In America, lots of usable organs go unrecovered or get binned

When the phone rings at LiveOnNY, death turns to opportunity. The organisation fields calls from 100 or so hospitals in and around New York City about every dead or dying person on a ventilator: stroke patients, gunshot victims, car-crash fatalities. Their organs might save sick people’s lives. But most are not registered donors, so staff at LiveOnNY must persuade their families to donate, then rush the organs to transplant centres. Time is precious: a heart can go no more than six hours outside the body. Kidneys last longer, and can fly commercial.

LiveOnNY is one node in a network that gets organs from dead bodies into sick patients. America has more deceased donors, relative to its population, than any other country, but that does not adjust for type of death. Take into account America’s surfeit of drug overdoses, car crashes, suicides and shootings—which tend to be more conducive to donation—and America probably looks less exceptional.

Indeed, the system could work better: last year more than 36,000 organs from deceased donors were transplanted, though the pool of unrecovered, potentially usable organs is estimated to be at least double that. Tapping that supply would help meet a vast demand: 103,000 people are waiting for an organ. Last year about a tenth died while waiting or were delisted for being too sick. Ignoring the “gap between the donors that we know are out there and the donors that we’re actually finding”, says Seth Karp, director of Vanderbilt University’s transplant centre, is “kind of unconscionable”. Modest increases could eliminate heart, lung and liver waiting-list deaths, and reduce the wait for a kidney, which averages four years.

image: The Economist

More than four-fifths of all donated organs and two-thirds of kidneys come from dead people (who must die in hospital); living donors can only give a kidney or parts of a lung or liver. Whereas some countries, such as England, France and Spain, have an opt-out model, in America donors must register or their families agree. Persuading them will always be hard: Dr Karp’s hospital gets consent from about half of potential donors. Elsewhere rates are much lower owing to the fact that those responsible are not trying hard enough, or at all. The Veterans Health Administration—the country’s largest health-care provider—yielded just 33 deceased donors out of roughly 5,200 donation-consistent deaths between 2010 and 2019.

Responsibility lies partly with some of the 56 nonprofit Organ Procurement Organisations (OPOs), like LiveOnNY, that do the legwork. Brianna Doby, a researcher and consultant, advised Arkansas’s OPO in 2021 and was astounded to learn that most calls about potential donors went unanswered outside the nine-to-five workday and on weekends. Other OPOs, by contrast, sent staff to hospitals within an hour of an alert about a prospective donor.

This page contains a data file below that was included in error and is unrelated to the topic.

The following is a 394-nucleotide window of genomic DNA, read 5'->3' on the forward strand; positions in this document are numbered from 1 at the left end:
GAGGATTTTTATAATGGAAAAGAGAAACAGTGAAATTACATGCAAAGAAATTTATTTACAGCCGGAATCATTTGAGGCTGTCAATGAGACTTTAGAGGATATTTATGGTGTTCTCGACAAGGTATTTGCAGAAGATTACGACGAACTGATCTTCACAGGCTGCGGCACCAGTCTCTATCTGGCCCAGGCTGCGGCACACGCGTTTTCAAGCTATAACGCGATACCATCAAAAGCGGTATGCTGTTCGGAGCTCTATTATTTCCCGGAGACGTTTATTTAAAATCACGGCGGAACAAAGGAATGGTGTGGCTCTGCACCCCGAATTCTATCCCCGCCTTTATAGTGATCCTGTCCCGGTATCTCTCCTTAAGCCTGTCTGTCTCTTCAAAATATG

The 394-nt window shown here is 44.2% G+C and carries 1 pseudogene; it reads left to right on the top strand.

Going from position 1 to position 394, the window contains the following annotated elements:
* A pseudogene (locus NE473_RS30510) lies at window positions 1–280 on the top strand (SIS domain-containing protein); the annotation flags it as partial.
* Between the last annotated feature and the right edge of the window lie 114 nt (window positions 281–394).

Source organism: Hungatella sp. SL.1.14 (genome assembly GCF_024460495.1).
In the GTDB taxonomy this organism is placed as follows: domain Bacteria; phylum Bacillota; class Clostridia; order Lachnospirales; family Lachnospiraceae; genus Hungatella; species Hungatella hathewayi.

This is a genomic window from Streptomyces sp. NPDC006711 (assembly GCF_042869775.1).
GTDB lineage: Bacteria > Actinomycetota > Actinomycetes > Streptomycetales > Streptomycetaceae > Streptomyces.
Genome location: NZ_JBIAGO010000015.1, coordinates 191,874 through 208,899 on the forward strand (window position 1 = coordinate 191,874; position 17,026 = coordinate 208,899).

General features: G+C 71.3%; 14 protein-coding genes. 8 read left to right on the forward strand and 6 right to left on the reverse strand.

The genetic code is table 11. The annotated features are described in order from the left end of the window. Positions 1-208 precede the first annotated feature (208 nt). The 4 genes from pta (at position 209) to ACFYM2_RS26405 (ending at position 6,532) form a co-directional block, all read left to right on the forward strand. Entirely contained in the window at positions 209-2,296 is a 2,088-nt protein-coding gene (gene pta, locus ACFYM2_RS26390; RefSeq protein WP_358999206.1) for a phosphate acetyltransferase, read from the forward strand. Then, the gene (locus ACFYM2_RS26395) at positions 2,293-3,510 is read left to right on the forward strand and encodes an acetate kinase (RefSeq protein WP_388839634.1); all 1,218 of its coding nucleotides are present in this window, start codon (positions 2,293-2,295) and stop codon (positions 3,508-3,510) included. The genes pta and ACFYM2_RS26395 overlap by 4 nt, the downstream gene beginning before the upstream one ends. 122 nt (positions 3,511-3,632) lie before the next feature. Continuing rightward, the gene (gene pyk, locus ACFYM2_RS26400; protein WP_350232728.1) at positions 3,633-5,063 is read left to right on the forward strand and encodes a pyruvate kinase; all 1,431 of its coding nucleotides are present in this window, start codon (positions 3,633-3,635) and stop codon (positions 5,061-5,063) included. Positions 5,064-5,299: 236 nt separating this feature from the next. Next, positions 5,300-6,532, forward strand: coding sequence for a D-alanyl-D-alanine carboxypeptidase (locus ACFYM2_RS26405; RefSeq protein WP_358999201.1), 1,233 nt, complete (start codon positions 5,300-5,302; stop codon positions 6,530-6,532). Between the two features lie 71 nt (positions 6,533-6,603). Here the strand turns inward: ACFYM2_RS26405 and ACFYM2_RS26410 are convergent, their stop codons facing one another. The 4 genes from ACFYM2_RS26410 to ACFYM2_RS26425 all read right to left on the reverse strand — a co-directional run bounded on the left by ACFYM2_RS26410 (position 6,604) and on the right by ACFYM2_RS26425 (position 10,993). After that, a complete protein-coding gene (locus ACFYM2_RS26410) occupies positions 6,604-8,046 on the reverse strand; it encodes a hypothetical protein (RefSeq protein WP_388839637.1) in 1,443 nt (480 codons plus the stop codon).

Each OPO has a monopoly in the region in which it operates: the idea was that they should not jockey with each other at a deathbed. But none has ever lost its contract, removing incentives to improve. Performance varies hugely. If the bottom three-quarters of OPOs matched the top performers’ recovery rates in 2021, there would have been about 6,000 more organs transplanted, or 17% of the total from deceased donors that year.

At last, reform is on the way: laggards will be decertified in 2026 and taken over by high-performers that bid for them. The group responsible for monitoring the OPOs is also due for a shake-up. In July Congress passed a law to open bidding for parts of that job, which has been held exclusively for decades by the United Network for Organ Sharing (UNOS).

Tossing too many years away

Yet unrecovered organs are not the only reason America could do more transplants. A surprising number of organs from deceased donors end up in the trash: more than a quarter of kidneys and a tenth of livers last year. In the past few years UNOS expanded the geographic area over which organs could be allocated, increasing travel times and discard rates. The system is “groaning under this new complexity”, says Peter Reese of the University of Pennsylvania’s medical school.

Hospitals’ own risk aversion is another factor. Discard rates are higher for organs of lower quality. Olivier Aubert at the Necker Hospital in Paris and his colleagues found that between 2004 and 2014 America’s kidney-discard rate was twice that of France, which makes greater use of older kidneys. During that time three in five kidneys binned in America would have been transplanted in France. Extrapolation from French recipients’ survival rates yielded more than 132,000 unrealised life-years in America had those kidneys not been tossed.

For elderly recipients, getting older or otherwise risky kidneys generally means better odds of survival than staying on dialysis. But hospitals are disincentivised from using them for two reasons. First, they can lead to more complications and thus require more resources, eating into margins. Second, if the recipient dies soon after the transplant, hospitals suffer—a key metric used to evaluate them is recipients’ survival rate a year after transplant. Hospitals succeed by being excessively cautious and keeping patients with worse prospects off waitlists, says Robert Cannon, a liver-transplant surgeon at the University of Alabama at Birmingham.

Meanwhile, usable organs are going to waste. Sumit Mohan of Columbia University found that kidneys of the same quality were 25% more likely to end up in the trash if procured on a Friday or Saturday. That would mean operating on a weekend.